Respiratory Oncology Unit (Department of Pulmonology) and Leuven Lung Cancer Group, University Hospital Gasthuisberg, Leuven, Belgium.
The authors declare no conflict of interest.
Address for correspondence: Johan Vansteenkiste, MD, PhD, Respiratory Oncology Unit (Pulmonology), University Hospital Gasthuisberg, Herestraat 49, B-3000 Leuven, Belgium. E-mail: email@example.com
After the disappointing experience with lung cancer screening studies based on chest x-ray and/or sputum cytology several decades ago, great expectations are now in place on screening with modern low-dose spiral computed tomography (LDSCT) scan. The prevalence data of one of these randomized studies is reported in this issue of our journal.1
The definition of screening—adapted from Stedman’s Concise dictionary—consists of an examination of a group of usually asymptomatic individuals to detect those with a high probability of having a given disease, typically by means of an inexpensive, safe, and well-performing diagnostic test.2 To reach the real goal—reduction of lung cancer related mortality—four conditions need to be in place: a sensitive test for detection of small lesions; small lesions need to be associated with truly early stage disease; an effective treatment is available for these lesions; and acceptable morbidity and cost of the screening tool.
Screening for lung cancer by LDSCT has been studied extensively in the past decade, and it looks like this might become the long awaited tool. Looks like, because until today, all the available data have been gathered from many—some even very large—cohort studies, but not yet from large randomized controlled trials. These nonrandomized studies show promising results. In the I-ELCAP trial in asymptomatic smokers or past smokers, for instance, 85% of lung cancers were detected in stage I, and the estimated 10-year survival rate of patients whose stage I lung cancer was removed by surgery was 92%.3 This suggests that LDSCT is a sensitive tool that is able to detect small lesions associated with truly early stage, for which an effective therapy is available. This does not prove, however, that the strategy results in a reduction of lung cancer related mortality. This evidence can only come from the eagerly awaited results from two large randomized controlled trials that are currently running, the American National Lung Screening Trial, started in 2002, and the Dutch-Belgian Nederlands-Leuvens Longkanker Screening Onderzoek (NELSON) trial, started in 2003.4,5 The long-term postscreening follow-up on the primary end point of reduction of lung cancer mortality in participants in the National Lung Screening Trial and the NELSON trial is planned to end in 2009 and 2014, respectively. Until then, the “pro and con debate” on CT screening for lung cancer will probably remain a “battle over lung scans.”6,7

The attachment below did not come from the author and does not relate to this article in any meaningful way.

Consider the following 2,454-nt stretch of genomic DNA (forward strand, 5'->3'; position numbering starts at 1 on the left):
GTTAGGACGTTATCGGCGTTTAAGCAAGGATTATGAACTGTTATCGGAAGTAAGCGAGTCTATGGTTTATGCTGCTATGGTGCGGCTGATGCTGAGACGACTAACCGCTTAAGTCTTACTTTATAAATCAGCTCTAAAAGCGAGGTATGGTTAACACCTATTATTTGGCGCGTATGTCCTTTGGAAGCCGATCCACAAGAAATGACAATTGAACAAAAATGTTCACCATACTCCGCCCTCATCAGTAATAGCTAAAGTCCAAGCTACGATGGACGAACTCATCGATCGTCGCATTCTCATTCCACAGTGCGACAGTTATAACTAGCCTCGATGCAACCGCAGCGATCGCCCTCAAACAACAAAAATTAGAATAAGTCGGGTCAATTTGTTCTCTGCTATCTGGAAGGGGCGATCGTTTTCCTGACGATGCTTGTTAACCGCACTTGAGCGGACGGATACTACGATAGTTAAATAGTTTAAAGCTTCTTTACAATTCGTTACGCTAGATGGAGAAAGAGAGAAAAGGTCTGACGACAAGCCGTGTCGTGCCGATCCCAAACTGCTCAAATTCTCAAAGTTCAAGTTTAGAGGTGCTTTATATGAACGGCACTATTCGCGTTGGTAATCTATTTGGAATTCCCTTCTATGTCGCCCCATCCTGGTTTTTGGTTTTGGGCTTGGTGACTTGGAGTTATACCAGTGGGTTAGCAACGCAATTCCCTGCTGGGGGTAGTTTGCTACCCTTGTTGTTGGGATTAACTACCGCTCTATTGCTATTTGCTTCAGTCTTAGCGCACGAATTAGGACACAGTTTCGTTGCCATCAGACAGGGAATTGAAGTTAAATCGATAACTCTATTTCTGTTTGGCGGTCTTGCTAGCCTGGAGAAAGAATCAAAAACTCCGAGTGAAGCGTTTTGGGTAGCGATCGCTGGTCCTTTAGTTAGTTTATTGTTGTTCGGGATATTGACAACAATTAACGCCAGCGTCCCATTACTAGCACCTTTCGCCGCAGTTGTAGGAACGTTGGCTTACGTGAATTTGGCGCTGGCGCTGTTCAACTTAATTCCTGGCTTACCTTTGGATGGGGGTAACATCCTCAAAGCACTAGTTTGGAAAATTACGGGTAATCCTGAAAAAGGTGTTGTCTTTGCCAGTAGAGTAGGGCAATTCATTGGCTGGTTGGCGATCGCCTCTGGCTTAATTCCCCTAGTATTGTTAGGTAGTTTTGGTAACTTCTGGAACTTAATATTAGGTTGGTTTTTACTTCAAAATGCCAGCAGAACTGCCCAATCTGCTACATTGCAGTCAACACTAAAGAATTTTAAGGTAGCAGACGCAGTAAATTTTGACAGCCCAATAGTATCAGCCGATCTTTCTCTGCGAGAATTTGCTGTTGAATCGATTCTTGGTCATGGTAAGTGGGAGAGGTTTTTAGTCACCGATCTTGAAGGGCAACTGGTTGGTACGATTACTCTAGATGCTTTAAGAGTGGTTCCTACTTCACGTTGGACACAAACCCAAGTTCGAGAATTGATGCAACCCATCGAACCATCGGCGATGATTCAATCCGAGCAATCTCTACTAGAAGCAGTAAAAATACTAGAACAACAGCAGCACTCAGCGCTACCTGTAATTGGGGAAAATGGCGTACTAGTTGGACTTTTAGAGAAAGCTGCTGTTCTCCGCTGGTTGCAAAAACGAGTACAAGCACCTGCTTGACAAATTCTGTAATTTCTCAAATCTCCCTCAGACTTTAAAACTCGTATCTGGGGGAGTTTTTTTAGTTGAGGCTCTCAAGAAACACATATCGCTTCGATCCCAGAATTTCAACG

Some other, smaller RCTs have been setup in Italy, France, and in Denmark, the Danish randomized lung cancer CT screening trial (DLCST), whose first round or prevalence CT results are reported now.1 This DLCST has been designed in accordance with the NELSON trial to allow pooling of both study data together once both screening trials will have been finished. The combined data on lung cancer-specific mortality of around 20,000 included individuals will then give these two CT lung cancer screening trials an 80% power to show a lung cancer mortality reduction of at least 25%.5
Although waiting for the final results of these trials’ follow-up period by the year 2014, it is interesting to compare the first round CT screening results of the DLCST to the previously reported results from other series. The lung cancer detection rate of 0.83% (17 cases of lung cancer in 2052 participants) is lower than previously reported in nonrandomized CT screening trials. As pointed out by the authors, this result is not easily explainable at this time, and results of the lung cancer prevalence in their control group also need to be awaited. What is probably more important is the stage distribution of lung cancers that were detected in the randomized Danish trial: only 53% of screen detected lung cancers were stage I, definitely lower than in the International Early Lung Cancer Action Program trial. Around 65% of all screen-detected lung cancers in the DLCST could be surgically resected. How this all will translate into better prognosis, improved lung cancer survival and, most importantly, lower lung cancer mortality figures for the screening participants is very difficult to predict at present.